Penn State physicists use exotic stars to tune into hum from cosmic symphony

an illustration of gravitational waves

The NANOGrav Collaboration has found the first evidence for low-frequency gravitational waves permeating the cosmos. This finding was made possible with 15 years of pulsar observations that turn the Milky Way into a galaxy-sized gravitational-wave detector.

Credit: Aurore Simonnet for the NANOGrav Collaboration

ABINGTON, Pa. — An international team of astrophysicists, including researchers from Penn State Abington, have used large radio telescopes to observe a collection of "cosmic clocks" in our galaxy to find evidence for gravitational waves that oscillate with periods of years to decades, according to a set of papers published today in the Astrophysical Journal Letters.

The gravitational-wave signal was observed in 15 years of data acquired by the North American Nanohertz Observatory for Gravitational Waves (NANOGrav) Physics Frontiers Center (PFC), a collaboration of more than 190 scientists from the U.S. and Canada who use pulsars to search for gravitational waves. International collaborations using telescopes in Europe, India, Australia and China have independently reported similar results.

Ann Schmiedekamp and Carl Schmiedekamp, both physicists from Penn State Abington, have been a part of the NANOGrav collaboration for four years and are coauthors on all papers published today (June 28) in Astrophysical Journal Letters.

“This evidence of gravitational waves with oscillations of years to decades, opens a new window to our universe,” they said. “We have been only a small part of an immense effort with hundreds of outstanding scientists.”

While earlier results from NANOGrav uncovered an enigmatic timing signal common to all the pulsars they observed, they said, it was too faint to reveal its origin. The 15-year data release demonstrates that the signal is consistent with slowly undulating gravitational waves passing through our galaxy.

“This is key evidence for gravitational waves at very low frequencies,” said Vanderbilt University’s Stephen Taylor, who co-led the search and is the current chair of the collaboration. “After years of work, NANOGrav is opening an entirely new window on the gravitational-wave universe."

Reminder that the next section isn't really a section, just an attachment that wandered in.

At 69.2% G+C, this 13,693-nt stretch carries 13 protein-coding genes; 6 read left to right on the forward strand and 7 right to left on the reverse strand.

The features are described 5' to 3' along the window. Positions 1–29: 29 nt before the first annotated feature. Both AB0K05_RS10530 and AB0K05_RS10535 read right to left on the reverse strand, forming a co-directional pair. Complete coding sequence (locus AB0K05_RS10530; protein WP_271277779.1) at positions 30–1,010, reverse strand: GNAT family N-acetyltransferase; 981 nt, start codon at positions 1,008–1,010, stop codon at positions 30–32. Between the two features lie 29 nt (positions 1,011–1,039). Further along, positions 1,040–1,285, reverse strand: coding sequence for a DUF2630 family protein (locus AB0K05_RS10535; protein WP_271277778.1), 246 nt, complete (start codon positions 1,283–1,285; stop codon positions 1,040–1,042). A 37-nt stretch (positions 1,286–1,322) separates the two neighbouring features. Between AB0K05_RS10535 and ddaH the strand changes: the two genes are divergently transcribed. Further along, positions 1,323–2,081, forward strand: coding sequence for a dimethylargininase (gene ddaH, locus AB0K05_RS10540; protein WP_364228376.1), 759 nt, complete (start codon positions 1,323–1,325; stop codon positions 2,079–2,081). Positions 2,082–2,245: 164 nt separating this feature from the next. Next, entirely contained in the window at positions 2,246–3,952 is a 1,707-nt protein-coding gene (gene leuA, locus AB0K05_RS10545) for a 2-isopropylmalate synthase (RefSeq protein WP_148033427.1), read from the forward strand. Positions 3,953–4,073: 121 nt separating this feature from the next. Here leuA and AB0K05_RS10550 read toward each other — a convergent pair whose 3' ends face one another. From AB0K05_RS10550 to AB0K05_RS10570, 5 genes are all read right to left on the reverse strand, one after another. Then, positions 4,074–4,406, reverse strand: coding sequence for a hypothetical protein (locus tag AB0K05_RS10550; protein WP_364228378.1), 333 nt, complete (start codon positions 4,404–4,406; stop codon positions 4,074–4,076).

Unlike the fleeting high-frequency gravitational waves seen by ground-based instruments like LIGO (the Laser Interferometer Gravitational-Wave Observatory), this continuous low-frequency signal could be perceived only with a detector much larger than the Earth. To meet this need, astronomers turned our sector of the Milky Way galaxy into a huge gravitational-wave antenna by making use of exotic stars called pulsars. NANOGrav’s 15-year effort collected data from 68 pulsars to form a type of detector called a pulsar timing array.

A pulsar is the ultra-dense remnant of a massive star's core following its demise in a supernova explosion. Pulsars spin rapidly, sweeping beams of radio waves through space so that they appear to “pulse” when seen from the Earth. The fastest of these objects, called millisecond pulsars, spin hundreds of times each second. Their pulses are very stable, making them useful as precise cosmic timepieces.

Over 15 years of observations with the Arecibo Observatory in Puerto Rico, the Green Bank Telescope in West Virginia, and the Very Large Array in New Mexico, NANOGrav has gradually expanded the number of pulsars they observe.

“Pulsars are actually very faint radio sources, so we require thousands of hours a year on the world’s largest telescopes to carry out this experiment,” explained Maura McLaughlin of West Virginia University, who is co-director of the NANOGrav PFC.